The Russia-Ukraine conflict is showing up in the financial reports of more European companies.
Danish beer maker Carlsberg said on Wednesday that revenue in its Eastern Europe operating segment fell 20% in the second quarter as total volumes decreased 12%.
Shares of Carlsberg listed in New York were down more than 3% on Wednesday following the news.
In a release, Carlsberg said: “The value of the Russian beer market grew in the first six months while market volumes declined by an estimated 6-7% due to the uncertain macroenvironment, weak economic development and bad weather, particularly in June.”
The company added that Ukrainian beer market declined by 10% due to what it called a, “very challenging and uncertain macroeconomic climate coupled with a 43% beer tax increase in May.”
Carlsberg also said that distribution to some cities in eastern Ukraine has been “challenging.”
Carlsberg’s operating margin in Eastern Europe, however, increased during the quarter, as Carlsberg decreased its package size to minimize price increases.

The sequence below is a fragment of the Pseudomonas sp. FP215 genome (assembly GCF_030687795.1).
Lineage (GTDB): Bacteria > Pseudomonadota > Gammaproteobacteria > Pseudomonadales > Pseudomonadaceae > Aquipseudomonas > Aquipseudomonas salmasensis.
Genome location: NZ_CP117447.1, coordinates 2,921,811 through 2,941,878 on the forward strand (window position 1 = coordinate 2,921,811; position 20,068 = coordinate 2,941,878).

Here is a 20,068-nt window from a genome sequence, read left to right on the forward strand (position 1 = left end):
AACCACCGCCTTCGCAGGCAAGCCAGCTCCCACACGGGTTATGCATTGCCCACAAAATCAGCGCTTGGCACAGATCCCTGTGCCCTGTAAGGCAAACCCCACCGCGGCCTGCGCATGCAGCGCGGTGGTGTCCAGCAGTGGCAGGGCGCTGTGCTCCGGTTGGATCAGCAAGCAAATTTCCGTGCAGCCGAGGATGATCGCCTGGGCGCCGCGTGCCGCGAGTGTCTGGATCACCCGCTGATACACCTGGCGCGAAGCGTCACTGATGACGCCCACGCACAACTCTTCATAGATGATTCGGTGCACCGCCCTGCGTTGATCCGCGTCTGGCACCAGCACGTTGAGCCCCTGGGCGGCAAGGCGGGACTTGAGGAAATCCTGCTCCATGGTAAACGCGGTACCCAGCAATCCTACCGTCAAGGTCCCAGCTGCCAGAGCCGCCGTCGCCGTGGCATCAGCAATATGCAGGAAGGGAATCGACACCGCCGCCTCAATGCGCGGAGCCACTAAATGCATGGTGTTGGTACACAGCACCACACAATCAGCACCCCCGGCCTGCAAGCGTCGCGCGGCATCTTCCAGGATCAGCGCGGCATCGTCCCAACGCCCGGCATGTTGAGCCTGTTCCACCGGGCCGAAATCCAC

This commentary from Carlsberg follows an announcement on July 31 from German athletic apparel maker Adidas, which said that the situation in Russia put its short-term profitability contributions from the region in doubt.
And amid the instability in Russia and Ukraine, many have noted that taken as a per cent of the world’s GDP, Russia is a small player. But this doesn’t exempt companies highly exposed to the Russian economy from feeling the impacts of sanctions and continued instability.
In July, we highlighted this chart from Citi, which showed that among foreign companies, Carlsberg had the second-highest exposure to Russia and Ukraine.
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